Legal fees and court costs of getting a divorce are not deductible. Nondeductible costs include expenses paid in arranging child custody and support. Expenses paid in arriving at a financial settlement and retaining income-producing property are also considered nondeductible.
Legal fees paid specifically for property settlement may be added to the property's basis. Deductible (legal or accounting) costs: Fees paid for tax advice relating to a divorce.
Whatever your marital status was on December 31st of the tax year in question, the IRS considers your status to have been that for the entire tax year, i.e., your divorce is recorded at the courthouse in January 2015, for 2014 you are considered married.
There is a special tax rule known as the "abandoned spouse rule", whereby a separated parent with a child or children, can use the Head of Household filing status rather than the Married Filing Separate status. This option is available only if the parties did not cohabitate any part of the last six months of the tax year.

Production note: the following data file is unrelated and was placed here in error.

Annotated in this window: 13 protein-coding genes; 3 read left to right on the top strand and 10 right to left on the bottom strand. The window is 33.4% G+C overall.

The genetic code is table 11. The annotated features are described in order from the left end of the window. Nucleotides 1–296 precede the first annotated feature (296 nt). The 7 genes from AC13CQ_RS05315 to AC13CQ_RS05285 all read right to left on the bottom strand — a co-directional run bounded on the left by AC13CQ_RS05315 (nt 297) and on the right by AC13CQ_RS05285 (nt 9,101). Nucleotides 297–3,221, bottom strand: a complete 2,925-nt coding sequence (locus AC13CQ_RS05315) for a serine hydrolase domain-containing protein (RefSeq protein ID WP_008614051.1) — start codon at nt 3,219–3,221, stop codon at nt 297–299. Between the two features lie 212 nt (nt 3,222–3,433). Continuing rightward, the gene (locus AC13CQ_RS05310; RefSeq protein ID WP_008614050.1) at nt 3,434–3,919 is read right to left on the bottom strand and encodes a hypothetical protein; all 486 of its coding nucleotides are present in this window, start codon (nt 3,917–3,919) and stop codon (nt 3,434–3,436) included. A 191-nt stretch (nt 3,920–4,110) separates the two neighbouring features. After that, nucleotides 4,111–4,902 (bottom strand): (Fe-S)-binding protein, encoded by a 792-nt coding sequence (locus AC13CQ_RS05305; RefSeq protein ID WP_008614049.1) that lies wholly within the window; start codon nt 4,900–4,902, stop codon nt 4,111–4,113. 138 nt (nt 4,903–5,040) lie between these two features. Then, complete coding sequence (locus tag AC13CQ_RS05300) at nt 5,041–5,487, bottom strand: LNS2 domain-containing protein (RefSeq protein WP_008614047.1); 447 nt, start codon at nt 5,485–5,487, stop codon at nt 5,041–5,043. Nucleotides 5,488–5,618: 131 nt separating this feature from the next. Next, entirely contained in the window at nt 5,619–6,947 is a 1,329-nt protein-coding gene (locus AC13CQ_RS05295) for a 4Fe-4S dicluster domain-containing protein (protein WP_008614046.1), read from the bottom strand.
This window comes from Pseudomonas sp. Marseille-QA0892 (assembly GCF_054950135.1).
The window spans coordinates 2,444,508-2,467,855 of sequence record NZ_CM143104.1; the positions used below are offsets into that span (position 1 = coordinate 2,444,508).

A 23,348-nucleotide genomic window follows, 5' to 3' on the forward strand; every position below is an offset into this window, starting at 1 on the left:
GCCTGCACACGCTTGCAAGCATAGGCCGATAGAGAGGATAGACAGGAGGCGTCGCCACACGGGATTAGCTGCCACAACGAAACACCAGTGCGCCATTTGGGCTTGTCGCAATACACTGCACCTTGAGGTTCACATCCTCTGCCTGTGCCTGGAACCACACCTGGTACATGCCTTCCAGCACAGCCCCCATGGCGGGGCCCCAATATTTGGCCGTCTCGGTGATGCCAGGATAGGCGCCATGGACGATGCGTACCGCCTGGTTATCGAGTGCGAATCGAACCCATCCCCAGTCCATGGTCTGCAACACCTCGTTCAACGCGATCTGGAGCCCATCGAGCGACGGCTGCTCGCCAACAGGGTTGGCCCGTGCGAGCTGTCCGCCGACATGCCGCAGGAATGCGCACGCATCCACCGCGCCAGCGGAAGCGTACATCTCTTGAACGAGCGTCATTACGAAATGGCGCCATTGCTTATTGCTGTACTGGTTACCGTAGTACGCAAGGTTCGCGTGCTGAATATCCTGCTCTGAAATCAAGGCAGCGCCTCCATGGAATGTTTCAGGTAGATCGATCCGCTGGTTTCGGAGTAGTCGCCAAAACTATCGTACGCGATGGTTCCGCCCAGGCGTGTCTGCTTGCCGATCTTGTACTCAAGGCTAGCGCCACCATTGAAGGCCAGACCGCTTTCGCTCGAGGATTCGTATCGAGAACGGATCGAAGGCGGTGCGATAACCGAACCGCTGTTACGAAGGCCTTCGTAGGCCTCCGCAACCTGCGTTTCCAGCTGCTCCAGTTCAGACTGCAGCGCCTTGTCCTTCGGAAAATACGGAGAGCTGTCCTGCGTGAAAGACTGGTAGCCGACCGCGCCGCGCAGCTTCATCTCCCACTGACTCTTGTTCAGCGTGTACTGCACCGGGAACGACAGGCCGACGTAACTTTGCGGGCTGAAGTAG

The separated parent that does not have possession or custody of the child or children must file Married Filing Separate.
Couples who file jointly are each individually and jointly responsible for any tax, interest, or penalty applicable to the return. This is true even if the divorce decree states that one spouse is responsible for previously filed joint returns. Back taxes owed due to an audit are the responsibility of each spouse.